- "Finally the time comes in which the children begin to take an interest in something: usually, in the exercises of Practical Life, for experience shows that it is useless and harmful to give the children Sensorial and Cultural apparatus before they are ready to benefit from it. Before introducing this kind of material, one must wait until the children have acquired the power to concentrate on something, and usually . . . this occurs with the exercises of Practical Life. When the child begins to show interest in one of these, the teacher must not interrupt, because this interest corresponds with natural laws and opens up a whole cycle of new activities. . . . The teacher, now, must be most careful. Not to interfere means not to interfere in any way. This is the moment at which the teacher most often goes wrong. The child, who up to that moment has been very difficult, finally concentrates on a piece of work. . . . Praise, help, or even a look, may be enough to interrupt him, or destroy the activity. It seems a strange thing to say, but this can happen even if the child merely becomes aware of being watched. . . . The great principle that brings success to the teacher is this: as soon as concentration has begun, act as if the child does not exist. . . . The duty of the teacher is only to present new things when she knows that a child has exhausted all the possibilities of those he was using before."
- Montessori teachers are the dynamic link between children and the Prepared Environment.
- They systematically observe their students and interpret their needs.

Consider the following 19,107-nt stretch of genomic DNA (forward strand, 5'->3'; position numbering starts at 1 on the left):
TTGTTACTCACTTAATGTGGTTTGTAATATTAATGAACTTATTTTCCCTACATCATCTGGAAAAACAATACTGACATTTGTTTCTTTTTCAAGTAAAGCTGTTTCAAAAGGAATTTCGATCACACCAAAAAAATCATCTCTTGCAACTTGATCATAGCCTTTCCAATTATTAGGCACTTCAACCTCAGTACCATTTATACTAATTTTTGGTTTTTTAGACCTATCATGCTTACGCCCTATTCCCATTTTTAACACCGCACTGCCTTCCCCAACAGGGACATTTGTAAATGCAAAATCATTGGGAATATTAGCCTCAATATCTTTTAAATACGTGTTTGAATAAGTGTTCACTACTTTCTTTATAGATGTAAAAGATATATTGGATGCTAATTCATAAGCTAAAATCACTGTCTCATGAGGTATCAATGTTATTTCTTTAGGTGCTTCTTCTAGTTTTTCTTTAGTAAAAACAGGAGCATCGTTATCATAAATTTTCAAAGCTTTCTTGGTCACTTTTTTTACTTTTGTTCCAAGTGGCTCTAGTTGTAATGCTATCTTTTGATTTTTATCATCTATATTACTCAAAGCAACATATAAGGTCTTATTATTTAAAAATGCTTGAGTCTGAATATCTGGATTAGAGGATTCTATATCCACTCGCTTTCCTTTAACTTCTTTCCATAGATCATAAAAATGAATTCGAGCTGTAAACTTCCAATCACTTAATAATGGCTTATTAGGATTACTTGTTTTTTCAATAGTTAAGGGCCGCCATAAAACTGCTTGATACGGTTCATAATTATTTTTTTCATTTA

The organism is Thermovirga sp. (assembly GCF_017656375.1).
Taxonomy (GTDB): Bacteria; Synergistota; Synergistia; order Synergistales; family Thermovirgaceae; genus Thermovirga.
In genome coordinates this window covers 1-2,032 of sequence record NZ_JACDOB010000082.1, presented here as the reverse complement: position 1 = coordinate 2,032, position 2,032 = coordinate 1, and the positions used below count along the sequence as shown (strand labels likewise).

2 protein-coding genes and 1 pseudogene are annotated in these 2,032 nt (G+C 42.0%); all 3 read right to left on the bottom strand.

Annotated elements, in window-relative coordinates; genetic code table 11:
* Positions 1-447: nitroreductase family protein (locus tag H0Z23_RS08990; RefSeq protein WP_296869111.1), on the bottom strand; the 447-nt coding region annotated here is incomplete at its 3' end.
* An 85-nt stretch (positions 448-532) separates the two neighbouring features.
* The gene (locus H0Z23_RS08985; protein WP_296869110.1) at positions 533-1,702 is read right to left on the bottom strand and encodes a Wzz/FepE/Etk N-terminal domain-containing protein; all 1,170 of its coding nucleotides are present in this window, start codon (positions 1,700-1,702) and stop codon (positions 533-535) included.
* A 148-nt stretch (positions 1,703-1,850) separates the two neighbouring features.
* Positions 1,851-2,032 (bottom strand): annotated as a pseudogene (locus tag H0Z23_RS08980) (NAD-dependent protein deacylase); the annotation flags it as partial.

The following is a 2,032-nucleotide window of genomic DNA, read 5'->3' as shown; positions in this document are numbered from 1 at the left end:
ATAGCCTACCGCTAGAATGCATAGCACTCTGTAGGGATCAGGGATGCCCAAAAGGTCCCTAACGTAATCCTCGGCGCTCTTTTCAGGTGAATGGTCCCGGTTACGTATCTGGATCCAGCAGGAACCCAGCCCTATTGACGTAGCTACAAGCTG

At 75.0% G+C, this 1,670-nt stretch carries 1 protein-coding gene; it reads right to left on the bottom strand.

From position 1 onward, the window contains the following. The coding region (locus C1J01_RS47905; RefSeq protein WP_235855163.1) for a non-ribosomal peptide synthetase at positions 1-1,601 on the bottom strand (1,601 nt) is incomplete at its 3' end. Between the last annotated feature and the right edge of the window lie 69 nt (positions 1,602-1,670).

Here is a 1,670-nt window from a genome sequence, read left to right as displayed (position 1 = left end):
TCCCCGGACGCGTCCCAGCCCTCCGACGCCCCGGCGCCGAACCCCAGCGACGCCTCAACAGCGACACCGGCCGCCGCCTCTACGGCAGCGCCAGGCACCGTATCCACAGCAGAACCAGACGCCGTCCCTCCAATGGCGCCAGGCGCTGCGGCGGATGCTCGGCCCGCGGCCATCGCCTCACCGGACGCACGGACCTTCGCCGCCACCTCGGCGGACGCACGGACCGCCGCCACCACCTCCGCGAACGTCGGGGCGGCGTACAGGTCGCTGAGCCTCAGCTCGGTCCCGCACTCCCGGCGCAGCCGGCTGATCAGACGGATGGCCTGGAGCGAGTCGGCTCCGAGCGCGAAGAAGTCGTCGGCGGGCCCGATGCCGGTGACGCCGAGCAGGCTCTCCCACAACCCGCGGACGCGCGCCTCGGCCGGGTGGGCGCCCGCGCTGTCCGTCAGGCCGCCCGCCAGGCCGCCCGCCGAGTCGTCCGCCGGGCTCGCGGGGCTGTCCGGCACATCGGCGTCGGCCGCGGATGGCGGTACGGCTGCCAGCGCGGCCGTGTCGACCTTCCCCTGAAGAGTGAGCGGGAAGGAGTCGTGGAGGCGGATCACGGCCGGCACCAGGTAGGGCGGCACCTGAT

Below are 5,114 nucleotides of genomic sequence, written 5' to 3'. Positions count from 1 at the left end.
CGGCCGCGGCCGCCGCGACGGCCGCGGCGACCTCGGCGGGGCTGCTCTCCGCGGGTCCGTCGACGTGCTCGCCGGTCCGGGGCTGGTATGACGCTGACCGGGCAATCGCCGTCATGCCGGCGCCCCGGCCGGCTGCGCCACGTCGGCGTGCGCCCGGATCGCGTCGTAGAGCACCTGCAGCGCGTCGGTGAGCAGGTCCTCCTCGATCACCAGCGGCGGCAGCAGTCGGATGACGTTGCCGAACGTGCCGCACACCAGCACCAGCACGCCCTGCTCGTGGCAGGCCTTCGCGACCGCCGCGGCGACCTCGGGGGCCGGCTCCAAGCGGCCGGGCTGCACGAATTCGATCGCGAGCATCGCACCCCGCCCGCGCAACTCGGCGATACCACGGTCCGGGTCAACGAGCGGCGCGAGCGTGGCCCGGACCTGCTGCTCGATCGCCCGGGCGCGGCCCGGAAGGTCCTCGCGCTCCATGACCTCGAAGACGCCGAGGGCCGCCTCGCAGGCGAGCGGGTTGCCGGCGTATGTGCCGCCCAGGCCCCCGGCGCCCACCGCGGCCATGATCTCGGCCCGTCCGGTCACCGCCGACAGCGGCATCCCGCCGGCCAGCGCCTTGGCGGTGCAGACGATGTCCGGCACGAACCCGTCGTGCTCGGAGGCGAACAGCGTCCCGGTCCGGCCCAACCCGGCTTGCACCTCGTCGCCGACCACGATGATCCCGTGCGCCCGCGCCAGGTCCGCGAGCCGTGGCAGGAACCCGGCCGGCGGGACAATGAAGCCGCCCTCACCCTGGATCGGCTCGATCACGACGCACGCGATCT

- They are constantly experimenting, modifying the environment to meet their perceptions of each child's needs and interests, and objectively noting the result.
- They prepare an environment meant to facilitate children’s independence and ability to freely select work that they find appealing, selecting activities that will appeal to their interests and keeping the environment in perfect condition, adding to it and removing materials as needed.
- They carefully evaluate the effectiveness of their work and the design of the environment every day.
- They observe and evaluate each child’s individual progress.
- They respect and protect their students' independence. They must know when to step in and set limits or lend a helping hand, and when it is in a child's best interests for them to step back and not interfere.
- They are supportive, offering warmth, security, stability, and non-judgmental acceptance to each child.
- They facilitate communication among the children and help the children to learn how to communicate their thoughts to adults.
- They interpret the children's progress and their work in the classroom to parents, the school staff, and the community.
- They present clear, interesting and relevant lessons to the children. They attempt to engage the child’s interest and focus on the lessons and activities in the environment.
- They model desirable behavior for the children, following the ground-rules of the class, exhibiting a sense of calm, consistency, grace and courtesy, and demonstrating respect for every child.
- They are peace educators, consistently working to teach courteous behaviors and conflict.
- They are diagnosticians who can interpret patterns of growth, development, and behavior in order to better understand the children and make necessary referrals and suggestions to parents.
- Infant/Toddler (birth – 3)
- Preschool/Kindergarten (3-6)
- Lower Elementary (6-9)
- Upper Elementary (9-12)
As much as possible, NAMC’s web blog reflects the Montessori curriculum as provided in its teacher training programs. We realize and respect that Montessori schools are unique and may vary their schedules and offerings in accordance with the needs of their individual communities. We hope that our readers will find our articles useful and inspiring as a contribution to the global Montessori community. © the North American Montessori Center - originally posted in its entirety at Montessori Teacher Training on Saturday, September 1, 2007.